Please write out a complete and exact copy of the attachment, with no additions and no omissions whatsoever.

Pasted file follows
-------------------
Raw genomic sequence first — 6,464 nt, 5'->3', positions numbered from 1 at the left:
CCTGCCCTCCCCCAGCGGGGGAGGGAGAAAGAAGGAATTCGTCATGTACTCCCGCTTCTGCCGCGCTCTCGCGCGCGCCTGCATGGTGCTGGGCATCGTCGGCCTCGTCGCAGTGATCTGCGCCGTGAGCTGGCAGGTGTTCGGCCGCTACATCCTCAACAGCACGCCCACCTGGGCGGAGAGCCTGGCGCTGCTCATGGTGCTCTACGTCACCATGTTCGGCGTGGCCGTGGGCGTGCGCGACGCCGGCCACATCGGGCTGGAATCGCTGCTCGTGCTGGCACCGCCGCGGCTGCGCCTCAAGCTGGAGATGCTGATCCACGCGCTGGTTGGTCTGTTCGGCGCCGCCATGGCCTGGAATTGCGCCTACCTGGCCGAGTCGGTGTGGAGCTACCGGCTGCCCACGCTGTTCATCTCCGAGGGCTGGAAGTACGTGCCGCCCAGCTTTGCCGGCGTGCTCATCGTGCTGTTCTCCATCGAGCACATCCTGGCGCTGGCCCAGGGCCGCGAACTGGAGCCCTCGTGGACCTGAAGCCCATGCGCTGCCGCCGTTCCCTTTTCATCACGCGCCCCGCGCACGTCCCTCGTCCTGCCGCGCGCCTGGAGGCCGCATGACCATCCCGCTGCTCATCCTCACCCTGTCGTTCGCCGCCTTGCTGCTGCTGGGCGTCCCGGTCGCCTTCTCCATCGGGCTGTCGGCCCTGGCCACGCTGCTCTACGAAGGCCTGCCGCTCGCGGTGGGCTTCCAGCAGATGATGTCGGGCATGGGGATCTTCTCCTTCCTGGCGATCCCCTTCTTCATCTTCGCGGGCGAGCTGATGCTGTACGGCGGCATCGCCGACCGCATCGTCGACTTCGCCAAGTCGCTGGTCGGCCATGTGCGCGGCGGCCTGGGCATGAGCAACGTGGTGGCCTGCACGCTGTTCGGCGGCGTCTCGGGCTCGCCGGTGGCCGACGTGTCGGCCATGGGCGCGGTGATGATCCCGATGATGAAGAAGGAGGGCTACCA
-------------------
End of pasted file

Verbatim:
Raw genomic sequence first — 6,464 nt, 5'->3', positions numbered from 1 at the left:
CCTGCCCTCCCCCAGCGGGGGAGGGAGAAAGAAGGAATTCGTCATGTACTCCCGCTTCTGCCGCGCTCTCGCGCGCGCCTGCATGGTGCTGGGCATCGTCGGCCTCGTCGCAGTGATCTGCGCCGTGAGCTGGCAGGTGTTCGGCCGCTACATCCTCAACAGCACGCCCACCTGGGCGGAGAGCCTGGCGCTGCTCATGGTGCTCTACGTCACCATGTTCGGCGTGGCCGTGGGCGTGCGCGACGCCGGCCACATCGGGCTGGAATCGCTGCTCGTGCTGGCACCGCCGCGGCTGCGCCTCAAGCTGGAGATGCTGATCCACGCGCTGGTTGGTCTGTTCGGCGCCGCCATGGCCTGGAATTGCGCCTACCTGGCCGAGTCGGTGTGGAGCTACCGGCTGCCCACGCTGTTCATCTCCGAGGGCTGGAAGTACGTGCCGCCCAGCTTTGCCGGCGTGCTCATCGTGCTGTTCTCCATCGAGCACATCCTGGCGCTGGCCCAGGGCCGCGAACTGGAGCCCTCGTGGACCTGAAGCCCATGCGCTGCCGCCGTTCCCTTTTCATCACGCGCCCCGCGCACGTCCCTCGTCCTGCCGCGCGCCTGGAGGCCGCATGACCATCCCGCTGCTCATCCTCACCCTGTCGTTCGCCGCCTTGCTGCTGCTGGGCGTCCCGGTCGCCTTCTCCATCGGGCTGTCGGCCCTGGCCACGCTGCTCTACGAAGGCCTGCCGCTCGCGGTGGGCTTCCAGCAGATGATGTCGGGCATGGGGATCTTCTCCTTCCTGGCGATCCCCTTCTTCATCTTCGCGGGCGAGCTGATGCTGTACGGCGGCATCGCCGACCGCATCGTCGACTTCGCCAAGTCGCTGGTCGGCCATGTGCGCGGCGGCCTGGGCATGAGCAACGTGGTGGCCTGCACGCTGTTCGGCGGCGTCTCGGGCTCGCCGGTGGCCGACGTGTCGGCCATGGGCGCGGTGATGATCCCGATGATGAAGAAGGAGGGCTACCA